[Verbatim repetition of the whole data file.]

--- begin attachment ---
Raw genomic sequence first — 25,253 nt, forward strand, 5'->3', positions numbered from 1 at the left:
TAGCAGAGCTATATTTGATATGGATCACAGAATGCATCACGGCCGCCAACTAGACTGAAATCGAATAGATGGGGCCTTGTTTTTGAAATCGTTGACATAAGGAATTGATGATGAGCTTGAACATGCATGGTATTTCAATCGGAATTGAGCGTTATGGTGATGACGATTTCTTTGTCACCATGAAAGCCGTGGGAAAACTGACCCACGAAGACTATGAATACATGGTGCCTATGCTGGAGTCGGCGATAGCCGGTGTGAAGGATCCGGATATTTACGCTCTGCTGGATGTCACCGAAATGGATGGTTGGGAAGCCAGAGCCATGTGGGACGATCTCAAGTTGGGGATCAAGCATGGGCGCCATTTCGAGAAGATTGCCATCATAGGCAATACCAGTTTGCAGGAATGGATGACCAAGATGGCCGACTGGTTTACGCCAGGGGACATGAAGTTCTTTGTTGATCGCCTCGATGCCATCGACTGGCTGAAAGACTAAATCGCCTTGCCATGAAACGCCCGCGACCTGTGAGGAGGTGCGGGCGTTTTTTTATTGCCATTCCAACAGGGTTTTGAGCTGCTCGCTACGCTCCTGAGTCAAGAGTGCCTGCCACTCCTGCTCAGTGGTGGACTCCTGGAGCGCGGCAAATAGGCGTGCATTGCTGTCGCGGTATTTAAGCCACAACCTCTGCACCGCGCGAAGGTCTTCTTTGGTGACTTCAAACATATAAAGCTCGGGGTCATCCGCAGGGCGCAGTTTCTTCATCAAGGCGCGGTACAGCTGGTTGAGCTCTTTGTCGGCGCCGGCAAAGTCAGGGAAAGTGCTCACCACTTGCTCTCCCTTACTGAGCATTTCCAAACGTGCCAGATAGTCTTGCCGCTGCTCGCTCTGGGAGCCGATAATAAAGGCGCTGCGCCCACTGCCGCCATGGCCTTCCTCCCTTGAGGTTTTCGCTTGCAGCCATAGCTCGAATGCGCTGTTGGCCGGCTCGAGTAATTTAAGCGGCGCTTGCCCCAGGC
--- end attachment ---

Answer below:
Raw genomic sequence first — 25,253 nt, forward strand, 5'->3', positions numbered from 1 at the left:
TAGCAGAGCTATATTTGATATGGATCACAGAATGCATCACGGCCGCCAACTAGACTGAAATCGAATAGATGGGGCCTTGTTTTTGAAATCGTTGACATAAGGAATTGATGATGAGCTTGAACATGCATGGTATTTCAATCGGAATTGAGCGTTATGGTGATGACGATTTCTTTGTCACCATGAAAGCCGTGGGAAAACTGACCCACGAAGACTATGAATACATGGTGCCTATGCTGGAGTCGGCGATAGCCGGTGTGAAGGATCCGGATATTTACGCTCTGCTGGATGTCACCGAAATGGATGGTTGGGAAGCCAGAGCCATGTGGGACGATCTCAAGTTGGGGATCAAGCATGGGCGCCATTTCGAGAAGATTGCCATCATAGGCAATACCAGTTTGCAGGAATGGATGACCAAGATGGCCGACTGGTTTACGCCAGGGGACATGAAGTTCTTTGTTGATCGCCTCGATGCCATCGACTGGCTGAAAGACTAAATCGCCTTGCCATGAAACGCCCGCGACCTGTGAGGAGGTGCGGGCGTTTTTTTATTGCCATTCCAACAGGGTTTTGAGCTGCTCGCTACGCTCCTGAGTCAAGAGTGCCTGCCACTCCTGCTCAGTGGTGGACTCCTGGAGCGCGGCAAATAGGCGTGCATTGCTGTCGCGGTATTTAAGCCACAACCTCTGCACCGCGCGAAGGTCTTCTTTGGTGACTTCAAACATATAAAGCTCGGGGTCATCCGCAGGGCGCAGTTTCTTCATCAAGGCGCGGTACAGCTGGTTGAGCTCTTTGTCGGCGCCGGCAAAGTCAGGGAAAGTGCTCACCACTTGCTCTCCCTTACTGAGCATTTCCAAACGTGCCAGATAGTCTTGCCGCTGCTCGCTCTGGGAGCCGATAATAAAGGCGCTGCGCCCACTGCCGCCATGGCCTTCCTCCCTTGAGGTTTTCGCTTGCAGCCATAGCTCGAATGCGCTGTTGGCCGGCTCGAGTAATTTAAGCGGCGCTTGCCCCAGGC